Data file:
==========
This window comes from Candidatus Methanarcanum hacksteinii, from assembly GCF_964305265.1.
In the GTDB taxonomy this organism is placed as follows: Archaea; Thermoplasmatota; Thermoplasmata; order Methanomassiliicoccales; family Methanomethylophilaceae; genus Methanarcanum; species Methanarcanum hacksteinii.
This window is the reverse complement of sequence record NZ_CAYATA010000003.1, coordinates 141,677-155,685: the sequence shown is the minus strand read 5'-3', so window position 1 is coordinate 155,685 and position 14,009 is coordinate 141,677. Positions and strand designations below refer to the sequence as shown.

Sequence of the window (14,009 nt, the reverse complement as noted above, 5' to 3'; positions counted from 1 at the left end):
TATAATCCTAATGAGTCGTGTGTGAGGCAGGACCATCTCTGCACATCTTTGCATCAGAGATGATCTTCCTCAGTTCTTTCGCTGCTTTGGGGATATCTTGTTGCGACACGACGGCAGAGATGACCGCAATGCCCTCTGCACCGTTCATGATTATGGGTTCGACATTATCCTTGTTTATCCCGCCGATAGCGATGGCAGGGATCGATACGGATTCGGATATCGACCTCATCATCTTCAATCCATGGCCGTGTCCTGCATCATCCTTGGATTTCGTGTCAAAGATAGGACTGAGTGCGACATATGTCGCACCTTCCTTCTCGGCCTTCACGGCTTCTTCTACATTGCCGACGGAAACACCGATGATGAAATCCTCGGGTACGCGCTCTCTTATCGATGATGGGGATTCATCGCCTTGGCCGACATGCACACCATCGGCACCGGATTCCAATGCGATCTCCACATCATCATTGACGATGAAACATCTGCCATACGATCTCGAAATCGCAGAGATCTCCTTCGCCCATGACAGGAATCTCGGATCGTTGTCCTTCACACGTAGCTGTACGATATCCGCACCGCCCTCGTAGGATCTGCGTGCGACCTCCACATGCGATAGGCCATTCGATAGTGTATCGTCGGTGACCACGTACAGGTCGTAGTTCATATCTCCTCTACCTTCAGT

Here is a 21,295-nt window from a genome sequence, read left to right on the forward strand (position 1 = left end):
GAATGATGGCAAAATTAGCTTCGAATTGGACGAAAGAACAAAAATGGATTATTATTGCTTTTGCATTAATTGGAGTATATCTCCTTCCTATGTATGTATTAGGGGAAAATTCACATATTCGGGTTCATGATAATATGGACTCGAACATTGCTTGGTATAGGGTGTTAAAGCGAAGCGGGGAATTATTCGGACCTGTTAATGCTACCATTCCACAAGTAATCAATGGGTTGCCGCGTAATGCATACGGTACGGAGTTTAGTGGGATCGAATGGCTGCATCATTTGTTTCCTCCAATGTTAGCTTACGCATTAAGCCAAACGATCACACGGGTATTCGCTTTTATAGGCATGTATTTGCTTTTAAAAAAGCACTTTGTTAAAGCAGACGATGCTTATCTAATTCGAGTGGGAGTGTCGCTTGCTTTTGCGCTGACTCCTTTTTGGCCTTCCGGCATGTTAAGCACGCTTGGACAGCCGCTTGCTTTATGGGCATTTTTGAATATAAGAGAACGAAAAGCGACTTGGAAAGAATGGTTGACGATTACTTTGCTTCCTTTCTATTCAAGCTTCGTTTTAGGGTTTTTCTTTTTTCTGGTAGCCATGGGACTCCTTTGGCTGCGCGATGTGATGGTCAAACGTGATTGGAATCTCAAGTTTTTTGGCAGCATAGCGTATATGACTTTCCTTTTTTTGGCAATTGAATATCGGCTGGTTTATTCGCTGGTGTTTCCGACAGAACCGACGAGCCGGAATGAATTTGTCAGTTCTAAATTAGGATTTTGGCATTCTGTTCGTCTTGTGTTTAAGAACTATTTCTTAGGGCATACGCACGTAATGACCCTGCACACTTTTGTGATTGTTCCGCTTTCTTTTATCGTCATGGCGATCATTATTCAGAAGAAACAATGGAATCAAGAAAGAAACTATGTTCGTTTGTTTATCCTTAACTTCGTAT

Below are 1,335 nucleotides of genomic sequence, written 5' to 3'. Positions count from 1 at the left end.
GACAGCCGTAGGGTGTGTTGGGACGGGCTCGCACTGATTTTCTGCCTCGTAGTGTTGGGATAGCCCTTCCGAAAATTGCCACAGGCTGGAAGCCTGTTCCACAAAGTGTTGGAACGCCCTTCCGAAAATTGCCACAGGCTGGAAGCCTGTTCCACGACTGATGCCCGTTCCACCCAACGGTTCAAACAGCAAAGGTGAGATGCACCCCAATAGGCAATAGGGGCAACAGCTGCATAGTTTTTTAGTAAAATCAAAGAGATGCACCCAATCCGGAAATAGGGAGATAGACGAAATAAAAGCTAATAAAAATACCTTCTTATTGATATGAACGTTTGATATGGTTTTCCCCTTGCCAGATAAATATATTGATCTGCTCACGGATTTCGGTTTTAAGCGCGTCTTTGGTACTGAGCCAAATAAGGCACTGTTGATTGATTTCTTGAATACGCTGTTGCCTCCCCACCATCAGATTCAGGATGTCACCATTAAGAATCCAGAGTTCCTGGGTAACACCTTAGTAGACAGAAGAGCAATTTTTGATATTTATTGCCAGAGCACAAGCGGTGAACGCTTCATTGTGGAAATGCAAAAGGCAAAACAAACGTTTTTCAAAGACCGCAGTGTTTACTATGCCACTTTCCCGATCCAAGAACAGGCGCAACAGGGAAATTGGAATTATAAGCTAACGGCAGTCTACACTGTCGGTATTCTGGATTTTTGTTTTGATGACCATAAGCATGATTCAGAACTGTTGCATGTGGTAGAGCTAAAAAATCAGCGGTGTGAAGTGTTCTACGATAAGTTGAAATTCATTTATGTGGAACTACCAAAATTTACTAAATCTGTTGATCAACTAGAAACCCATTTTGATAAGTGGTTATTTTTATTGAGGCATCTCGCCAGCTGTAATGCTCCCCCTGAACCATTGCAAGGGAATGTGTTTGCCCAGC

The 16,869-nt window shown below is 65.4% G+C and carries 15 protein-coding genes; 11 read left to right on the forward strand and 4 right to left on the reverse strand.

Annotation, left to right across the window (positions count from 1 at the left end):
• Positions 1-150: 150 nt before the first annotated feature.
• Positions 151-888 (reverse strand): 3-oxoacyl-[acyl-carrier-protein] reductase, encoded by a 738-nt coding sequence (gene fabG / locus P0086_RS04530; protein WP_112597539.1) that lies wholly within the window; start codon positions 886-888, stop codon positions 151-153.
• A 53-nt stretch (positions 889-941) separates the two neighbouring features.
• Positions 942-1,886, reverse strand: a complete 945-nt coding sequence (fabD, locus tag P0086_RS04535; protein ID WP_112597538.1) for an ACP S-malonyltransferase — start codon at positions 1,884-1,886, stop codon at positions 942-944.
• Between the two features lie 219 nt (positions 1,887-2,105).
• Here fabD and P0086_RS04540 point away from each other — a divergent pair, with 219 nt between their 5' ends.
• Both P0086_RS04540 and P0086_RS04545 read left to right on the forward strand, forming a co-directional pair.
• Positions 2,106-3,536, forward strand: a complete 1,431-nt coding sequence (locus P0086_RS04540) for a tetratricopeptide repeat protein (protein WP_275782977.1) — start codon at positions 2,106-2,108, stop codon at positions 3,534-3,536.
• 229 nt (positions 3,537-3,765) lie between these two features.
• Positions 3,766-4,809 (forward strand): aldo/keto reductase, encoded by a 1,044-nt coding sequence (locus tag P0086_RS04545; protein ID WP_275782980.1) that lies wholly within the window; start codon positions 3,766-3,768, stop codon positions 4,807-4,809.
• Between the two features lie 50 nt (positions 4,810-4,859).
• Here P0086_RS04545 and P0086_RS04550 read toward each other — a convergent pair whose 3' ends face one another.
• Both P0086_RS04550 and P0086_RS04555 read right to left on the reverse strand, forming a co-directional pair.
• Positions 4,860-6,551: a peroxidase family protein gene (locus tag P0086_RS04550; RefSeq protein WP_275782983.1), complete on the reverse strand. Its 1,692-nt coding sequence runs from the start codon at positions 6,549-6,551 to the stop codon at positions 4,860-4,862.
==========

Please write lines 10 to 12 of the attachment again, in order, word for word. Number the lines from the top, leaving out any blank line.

The 16,869-nt window shown below is 65.4% G+C and carries 15 protein-coding genes; 11 read left to right on the forward strand and 4 right to left on the reverse strand.

Annotation, left to right across the window (positions count from 1 at the left end):
• Positions 1-150: 150 nt before the first annotated feature.